Instead, he attempts to resurrect his father in a manner of speaking—by hewing to certain superhuman ideals in order to safeguard his father’s legacy from the oblivion of the grave. He will brook no failure in his career or his personal life and strives to excel everybody at everything (with the exception of phys ed). Anyone and everyone who gets in his way is the six-fingered man.
William Goldman, the screenwriter of The Princess Bride, has a cynical streak. It’s evident in his first novel Temple of Gold and it’s evident in the way he wreathes so many ironies into the sentimentality of The Princess Bride. A little of that cynicism comes out when Inigo Montoya actually does confront the six-fingered man. His lifelong search has come to an end at last, and Montoya delivers his practiced line, “Hello. My name is Inigo Montoya. You killed my father. Prepare to die.” He battles his enemy by sword as planned, but the six-fingered man appears to defeat him. Montoya slumps backward, mortally wounded, and gives up with a line that still sucks the air from my lungs: “Sorry, Father. I tried.” It doesn’t seem to be Inigo Montoya the man that’s defeated then; it’s the boy who took on a task that was much too big for him out of love for the father that should have been there to help him.
Being a feel-good Hollywood movie, Montoya of course fights back from the edge of defeat. But in a way, what follows is even more cynical. The six-fingered man begs for his life. He promises Montoya anything he wants in exchange for mercy and Montoya answers, “I want my father back, you son of a bitch,” and he kills the six-fingered man.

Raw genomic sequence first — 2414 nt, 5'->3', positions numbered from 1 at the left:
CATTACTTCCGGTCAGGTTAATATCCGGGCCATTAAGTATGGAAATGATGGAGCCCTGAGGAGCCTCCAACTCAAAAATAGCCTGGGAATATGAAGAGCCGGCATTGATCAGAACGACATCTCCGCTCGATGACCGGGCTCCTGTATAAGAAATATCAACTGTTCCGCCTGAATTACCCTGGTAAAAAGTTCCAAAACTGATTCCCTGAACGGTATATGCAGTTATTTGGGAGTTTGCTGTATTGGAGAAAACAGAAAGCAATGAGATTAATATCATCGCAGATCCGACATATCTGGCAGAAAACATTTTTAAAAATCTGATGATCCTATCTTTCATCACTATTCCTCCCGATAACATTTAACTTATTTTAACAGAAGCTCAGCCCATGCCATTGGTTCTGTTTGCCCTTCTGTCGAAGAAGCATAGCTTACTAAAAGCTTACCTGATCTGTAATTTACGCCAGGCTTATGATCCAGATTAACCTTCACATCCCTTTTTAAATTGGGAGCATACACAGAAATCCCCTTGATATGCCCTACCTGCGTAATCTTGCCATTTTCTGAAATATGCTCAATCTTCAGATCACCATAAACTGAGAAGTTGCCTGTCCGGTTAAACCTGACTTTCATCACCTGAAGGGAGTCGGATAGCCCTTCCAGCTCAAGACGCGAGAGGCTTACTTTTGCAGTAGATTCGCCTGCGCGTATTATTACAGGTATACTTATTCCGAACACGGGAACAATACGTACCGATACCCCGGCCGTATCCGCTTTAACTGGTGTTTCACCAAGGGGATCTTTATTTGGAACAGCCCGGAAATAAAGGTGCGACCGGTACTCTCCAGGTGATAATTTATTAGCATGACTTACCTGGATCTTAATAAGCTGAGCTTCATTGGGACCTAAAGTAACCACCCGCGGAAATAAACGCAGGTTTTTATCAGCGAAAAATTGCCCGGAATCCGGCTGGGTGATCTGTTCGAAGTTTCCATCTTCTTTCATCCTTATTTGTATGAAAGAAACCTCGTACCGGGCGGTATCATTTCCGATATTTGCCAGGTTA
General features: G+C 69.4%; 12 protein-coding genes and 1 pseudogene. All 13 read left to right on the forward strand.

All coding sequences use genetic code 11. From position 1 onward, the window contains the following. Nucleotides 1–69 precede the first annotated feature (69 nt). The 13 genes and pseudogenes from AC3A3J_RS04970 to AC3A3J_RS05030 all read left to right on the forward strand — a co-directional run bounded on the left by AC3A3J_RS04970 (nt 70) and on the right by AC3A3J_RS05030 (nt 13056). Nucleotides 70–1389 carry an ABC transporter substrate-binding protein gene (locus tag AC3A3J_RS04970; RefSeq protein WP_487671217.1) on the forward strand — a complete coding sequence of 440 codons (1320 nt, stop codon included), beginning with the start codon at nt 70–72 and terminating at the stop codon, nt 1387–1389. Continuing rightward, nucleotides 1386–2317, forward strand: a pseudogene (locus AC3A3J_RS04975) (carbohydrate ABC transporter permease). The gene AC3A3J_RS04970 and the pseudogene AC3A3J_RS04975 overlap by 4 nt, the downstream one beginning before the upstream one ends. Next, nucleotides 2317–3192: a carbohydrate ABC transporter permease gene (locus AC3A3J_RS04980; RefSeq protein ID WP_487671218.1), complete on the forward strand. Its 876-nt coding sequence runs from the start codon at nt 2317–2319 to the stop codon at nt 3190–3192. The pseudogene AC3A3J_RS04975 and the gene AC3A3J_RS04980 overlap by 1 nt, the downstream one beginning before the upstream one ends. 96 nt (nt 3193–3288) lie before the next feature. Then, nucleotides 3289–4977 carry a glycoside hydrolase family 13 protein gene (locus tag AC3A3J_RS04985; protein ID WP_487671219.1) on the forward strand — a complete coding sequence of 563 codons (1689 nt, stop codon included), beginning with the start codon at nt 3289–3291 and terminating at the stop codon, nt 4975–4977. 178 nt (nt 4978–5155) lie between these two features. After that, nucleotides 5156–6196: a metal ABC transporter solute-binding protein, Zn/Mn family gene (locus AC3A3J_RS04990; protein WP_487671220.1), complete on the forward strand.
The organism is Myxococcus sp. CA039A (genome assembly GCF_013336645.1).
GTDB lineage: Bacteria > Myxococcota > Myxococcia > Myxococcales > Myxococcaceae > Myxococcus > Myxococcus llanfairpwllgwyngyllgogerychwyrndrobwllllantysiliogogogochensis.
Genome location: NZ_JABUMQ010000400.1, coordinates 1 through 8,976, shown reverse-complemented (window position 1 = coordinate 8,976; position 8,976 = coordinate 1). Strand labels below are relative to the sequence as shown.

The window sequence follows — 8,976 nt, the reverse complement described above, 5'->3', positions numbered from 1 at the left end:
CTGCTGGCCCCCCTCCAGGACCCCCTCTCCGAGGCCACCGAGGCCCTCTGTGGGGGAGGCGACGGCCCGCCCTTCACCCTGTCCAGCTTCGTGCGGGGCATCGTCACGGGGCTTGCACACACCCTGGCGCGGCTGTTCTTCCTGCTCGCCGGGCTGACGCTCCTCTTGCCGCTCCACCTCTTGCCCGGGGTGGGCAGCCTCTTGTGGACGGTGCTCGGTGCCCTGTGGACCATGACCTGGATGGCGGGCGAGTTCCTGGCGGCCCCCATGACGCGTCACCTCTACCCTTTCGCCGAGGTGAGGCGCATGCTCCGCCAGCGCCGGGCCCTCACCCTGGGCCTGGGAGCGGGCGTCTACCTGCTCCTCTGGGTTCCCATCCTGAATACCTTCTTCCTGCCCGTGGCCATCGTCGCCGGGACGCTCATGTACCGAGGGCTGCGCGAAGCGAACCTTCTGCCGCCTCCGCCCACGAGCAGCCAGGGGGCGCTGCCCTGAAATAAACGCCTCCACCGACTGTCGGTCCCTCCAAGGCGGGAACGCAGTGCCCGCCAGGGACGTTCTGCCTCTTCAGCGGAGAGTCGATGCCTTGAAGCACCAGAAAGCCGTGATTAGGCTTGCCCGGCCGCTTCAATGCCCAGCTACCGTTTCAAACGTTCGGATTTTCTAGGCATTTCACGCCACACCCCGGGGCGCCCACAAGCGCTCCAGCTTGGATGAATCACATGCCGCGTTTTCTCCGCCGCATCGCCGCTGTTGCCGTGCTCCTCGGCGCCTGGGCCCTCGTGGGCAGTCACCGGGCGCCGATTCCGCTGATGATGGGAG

He doesn’t fail his father after all, but because he can’t have the one thing he wants—for his father to be alive—he does in a sense fail himself. He asks his friend what he ought to do with his life now that his quest is over, and when his friend suggests he become a pirate, it seems ridiculous even according to the unreal, comedic laws of Hollywood fantasy. With his face alone, Mandy Patinkin smuggles into the scene a look of haunting ennui before the comedy-romance carries on with its merry business.
My book, In the Land of the Living, is a pretty funny book—it needs to be, to balance out the tragedy at the core of it—but it’s no Hollywood comedy. It’s a realist novel, and its protagonist doesn’t have the option of sailing away as the Dread Pirate Roberts, much as he’d like to. The land of the living is a less forgiving place than the land of The Princess Bride. Neither the death of the six-fingered man nor suicide solve the problem of grief. The only way forward is to figure out how to live a good life. And that is where my main character’s odyssey begins. Off he goes through graveyards and hospitals, loving and losing, traveling with his brother from L.A. to Cleveland in search of an answer to the question of how to live.
I think of it as a modern-day Don Quixote. In Part I, I used chapter titles that satirize medieval romance just as Cervantes did. It’s a novel that purposely dwells in an unstable region between comedy and tragedy, dream and reality, which is to say that it dwells in the real world, where the laws of nature are unyielding, and the human heart unflagging.